Boychenko said on Monday that improvised prisons were organized for those who did not pass the “filtering”, while at least 33,000 people were moved to separatist territory in Russia or Ukraine.

Meanwhile, the UN children’s agency said nearly two-thirds of all Ukrainian children have fled their homes in the six weeks since Russia’s invasion began. The United Nations has verified that 142 children have been killed and 229 injured, although the actual number is likely to be much higher.

Elsewhere, Austrian Chancellor Karl Nehmer said he met in Moscow on Monday for talks with Russian President Vladimir Putin that were “very direct, open and difficult”.

In a statement released by his office, Nehmer said his primary message to Putin was “this war needs to end, because in a war both sides can only lose.” Nehamer said he also raised the issue of war crimes committed by the Russian military and said those responsible “will be accounted for.”

Austria is a member of the European Union and has supported the 27-nation bloc’s sanctions against Russia, although so far it has opposed cuts to Russian gas deliveries. The country is militarily neutral and is not a member of NATO.

In other developments, the head of the separatist rebel government in Donetsk claimed that the Ukrainian military had lost control of the Mariupol port area.

“With regard to the port of Mariupol, it is now under our control,” President of the Donetsk People’s Republic Denis Pushilin told Russian news agencies. The claim could not be immediately confirmed.

But the mayor of Mariupol said fighting at the port continued. “It is difficult, but our heroic army continues,” Boychenko said.

Both sides are exploring what could be a devastating war of escape.

Retired British general Richard Barones, co-chairman of UK-based strategic consulting firm Universal Defense and Security Solutions, said Russian forces would seek to encircle the Donbass region from the north and south as well as from the east.

The ground in that part of Ukraine is flatter, more open and less wooded — so the Ukrainian ambush tactics used around Kyiv may be less successful, Barons said.

“As a result, it’s subtly balanced right now,” Barons said. If the Russians learn from their past failures, concentrate more forces, better link their air forces to ground forces, and improve their logistics, “then they may eventually begin to dominate Ukrainian positions, although I still Looks like it’s going to be a huge fight.”

In a video address to South Korean lawmakers on Monday, Ukrainian President Volodymyr Zelensky specifically requested equipment that can shoot down Russian missiles.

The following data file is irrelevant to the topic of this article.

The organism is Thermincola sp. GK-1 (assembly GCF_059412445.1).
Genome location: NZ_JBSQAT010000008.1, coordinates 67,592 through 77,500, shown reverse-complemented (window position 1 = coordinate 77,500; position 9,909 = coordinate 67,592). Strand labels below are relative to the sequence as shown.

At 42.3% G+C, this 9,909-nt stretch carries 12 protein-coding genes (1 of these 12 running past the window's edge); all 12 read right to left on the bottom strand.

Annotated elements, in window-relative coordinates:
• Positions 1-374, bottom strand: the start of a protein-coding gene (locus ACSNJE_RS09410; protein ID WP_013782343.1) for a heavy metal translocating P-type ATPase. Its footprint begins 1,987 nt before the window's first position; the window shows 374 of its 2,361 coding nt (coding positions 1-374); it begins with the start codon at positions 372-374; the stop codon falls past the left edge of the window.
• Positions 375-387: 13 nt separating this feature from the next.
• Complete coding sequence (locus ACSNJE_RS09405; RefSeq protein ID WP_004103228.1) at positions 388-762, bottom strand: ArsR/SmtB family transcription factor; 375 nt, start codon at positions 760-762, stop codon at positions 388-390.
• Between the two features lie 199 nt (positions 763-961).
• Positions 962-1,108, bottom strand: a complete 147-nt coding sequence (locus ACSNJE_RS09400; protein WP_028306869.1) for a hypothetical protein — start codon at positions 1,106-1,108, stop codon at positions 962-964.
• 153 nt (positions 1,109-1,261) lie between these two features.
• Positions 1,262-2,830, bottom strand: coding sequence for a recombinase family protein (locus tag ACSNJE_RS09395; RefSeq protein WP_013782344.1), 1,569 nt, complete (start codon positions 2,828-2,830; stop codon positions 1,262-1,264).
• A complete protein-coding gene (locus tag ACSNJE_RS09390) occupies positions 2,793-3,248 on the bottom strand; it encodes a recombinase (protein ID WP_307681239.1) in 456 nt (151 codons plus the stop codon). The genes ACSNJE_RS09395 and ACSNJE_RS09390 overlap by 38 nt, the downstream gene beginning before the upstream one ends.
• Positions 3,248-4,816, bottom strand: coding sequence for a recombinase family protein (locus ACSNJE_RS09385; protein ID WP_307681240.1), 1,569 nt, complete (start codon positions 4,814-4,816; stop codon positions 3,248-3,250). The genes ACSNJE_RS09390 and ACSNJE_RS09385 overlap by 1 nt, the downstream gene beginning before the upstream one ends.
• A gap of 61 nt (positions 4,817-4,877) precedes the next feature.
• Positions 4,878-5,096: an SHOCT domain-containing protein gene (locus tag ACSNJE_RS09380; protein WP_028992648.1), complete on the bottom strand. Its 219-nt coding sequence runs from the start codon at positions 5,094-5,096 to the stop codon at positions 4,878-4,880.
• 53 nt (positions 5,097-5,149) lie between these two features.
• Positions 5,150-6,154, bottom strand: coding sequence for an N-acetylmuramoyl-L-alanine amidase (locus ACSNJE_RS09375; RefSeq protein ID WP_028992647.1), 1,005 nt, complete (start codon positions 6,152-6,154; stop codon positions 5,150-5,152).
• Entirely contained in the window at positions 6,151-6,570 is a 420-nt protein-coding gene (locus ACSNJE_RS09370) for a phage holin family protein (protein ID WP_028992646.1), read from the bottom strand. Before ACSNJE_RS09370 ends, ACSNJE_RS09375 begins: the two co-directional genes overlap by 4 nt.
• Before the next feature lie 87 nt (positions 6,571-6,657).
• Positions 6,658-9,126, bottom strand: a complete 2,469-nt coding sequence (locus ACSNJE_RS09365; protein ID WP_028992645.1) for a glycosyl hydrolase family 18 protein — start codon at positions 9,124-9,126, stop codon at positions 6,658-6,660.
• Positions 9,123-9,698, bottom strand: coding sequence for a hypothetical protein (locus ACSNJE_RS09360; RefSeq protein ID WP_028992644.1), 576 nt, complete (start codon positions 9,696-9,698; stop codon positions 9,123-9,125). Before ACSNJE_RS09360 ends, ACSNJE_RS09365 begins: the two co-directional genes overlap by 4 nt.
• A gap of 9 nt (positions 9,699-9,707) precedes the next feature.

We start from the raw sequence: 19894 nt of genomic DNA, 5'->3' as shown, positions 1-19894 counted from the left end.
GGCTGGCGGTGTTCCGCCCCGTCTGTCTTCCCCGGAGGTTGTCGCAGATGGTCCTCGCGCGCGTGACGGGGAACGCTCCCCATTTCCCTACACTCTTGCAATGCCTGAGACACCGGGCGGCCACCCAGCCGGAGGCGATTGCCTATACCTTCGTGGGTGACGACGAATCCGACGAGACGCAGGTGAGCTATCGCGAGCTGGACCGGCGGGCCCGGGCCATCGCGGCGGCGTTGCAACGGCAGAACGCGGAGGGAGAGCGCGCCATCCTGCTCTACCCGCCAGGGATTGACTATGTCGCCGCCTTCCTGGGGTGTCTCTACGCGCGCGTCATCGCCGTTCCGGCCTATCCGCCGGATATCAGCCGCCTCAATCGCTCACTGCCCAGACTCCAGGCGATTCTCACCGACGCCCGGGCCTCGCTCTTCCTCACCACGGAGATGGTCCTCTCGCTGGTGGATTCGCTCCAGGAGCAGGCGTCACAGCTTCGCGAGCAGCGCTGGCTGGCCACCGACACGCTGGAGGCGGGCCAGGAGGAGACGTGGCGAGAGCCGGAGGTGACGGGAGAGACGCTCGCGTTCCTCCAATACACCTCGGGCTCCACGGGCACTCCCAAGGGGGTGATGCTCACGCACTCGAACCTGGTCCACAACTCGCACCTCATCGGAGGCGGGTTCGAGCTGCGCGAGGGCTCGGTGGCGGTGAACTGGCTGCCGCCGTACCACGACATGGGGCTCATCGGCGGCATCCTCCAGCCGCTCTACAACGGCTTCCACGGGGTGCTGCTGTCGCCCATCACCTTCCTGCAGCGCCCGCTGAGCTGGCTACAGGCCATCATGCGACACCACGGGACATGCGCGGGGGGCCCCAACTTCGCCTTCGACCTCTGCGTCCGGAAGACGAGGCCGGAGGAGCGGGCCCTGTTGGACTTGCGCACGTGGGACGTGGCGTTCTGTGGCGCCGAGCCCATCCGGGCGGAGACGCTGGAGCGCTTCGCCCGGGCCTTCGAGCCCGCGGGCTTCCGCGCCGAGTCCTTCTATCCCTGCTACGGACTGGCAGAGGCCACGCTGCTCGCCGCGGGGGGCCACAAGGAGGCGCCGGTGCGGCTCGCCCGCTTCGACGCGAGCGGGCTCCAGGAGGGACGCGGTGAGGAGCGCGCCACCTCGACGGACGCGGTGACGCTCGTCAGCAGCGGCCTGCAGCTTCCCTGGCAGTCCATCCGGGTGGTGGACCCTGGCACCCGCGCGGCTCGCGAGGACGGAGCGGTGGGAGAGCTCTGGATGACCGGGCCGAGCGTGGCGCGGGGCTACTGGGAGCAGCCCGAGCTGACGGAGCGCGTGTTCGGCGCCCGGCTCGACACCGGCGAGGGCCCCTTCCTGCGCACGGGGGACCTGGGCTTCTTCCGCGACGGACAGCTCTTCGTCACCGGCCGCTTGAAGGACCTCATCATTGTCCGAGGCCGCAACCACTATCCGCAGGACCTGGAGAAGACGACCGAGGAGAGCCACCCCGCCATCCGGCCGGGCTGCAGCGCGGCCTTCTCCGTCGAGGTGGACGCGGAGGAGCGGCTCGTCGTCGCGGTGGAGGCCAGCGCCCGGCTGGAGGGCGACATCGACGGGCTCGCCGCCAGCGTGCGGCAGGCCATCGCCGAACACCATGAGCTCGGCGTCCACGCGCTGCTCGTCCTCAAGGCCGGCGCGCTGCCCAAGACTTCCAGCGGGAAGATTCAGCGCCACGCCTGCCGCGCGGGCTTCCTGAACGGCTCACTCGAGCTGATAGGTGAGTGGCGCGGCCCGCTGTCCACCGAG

Russian Defense Ministry spokesman Major General Igor Konashenkov claimed that the military used cruise missiles to destroy four S-300 launchers near the central city of Dnipro on Sunday. He said the army also targeted similar systems in the Mykolaiv and Kharkiv regions.

The Pentagon said it saw no evidence to support Russia’s claims. And Slovakia’s prime minister’s spokeswoman Lubika Janikova denied Monday that the S-300 systems sent to Ukraine had been destroyed.

Questions remain about the ability of depleted and demoralized Russian forces to conquer much ground after their advance on Kyiv was repulsed by Ukrainian defenders.

Britain’s Defense Ministry said on Monday that Ukraine has already repelled several attacks by Russian forces in the eastern Donetsk and Luhansk regions – which make up the Donbass – that resulted in the destruction of Russian tanks, vehicles and artillery.

Western military analysts say Russia’s attack is focused on an area stretching from Ukraine’s second-largest city Kharkiv in the north to Kherson in the south.

A fire broke out in a residential area of ​​Kharkiv on Monday afternoon. Associated Press reporters watched as firefighters put out the fire and examined victims after the attack and noticed that at least five people, including a child, were killed.

Kharkiv’s regional governor, Oleh Sinyehubov, said earlier on Monday that 11 people had been killed in Russian shelling in the past 24 hours.

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Karamanau reported from Lviv, Ukraine. Anna reported from Buka, Ukraine. Associated Press writer Robert Burns in Washington and Associated Press journalists from around the world contributed to this report.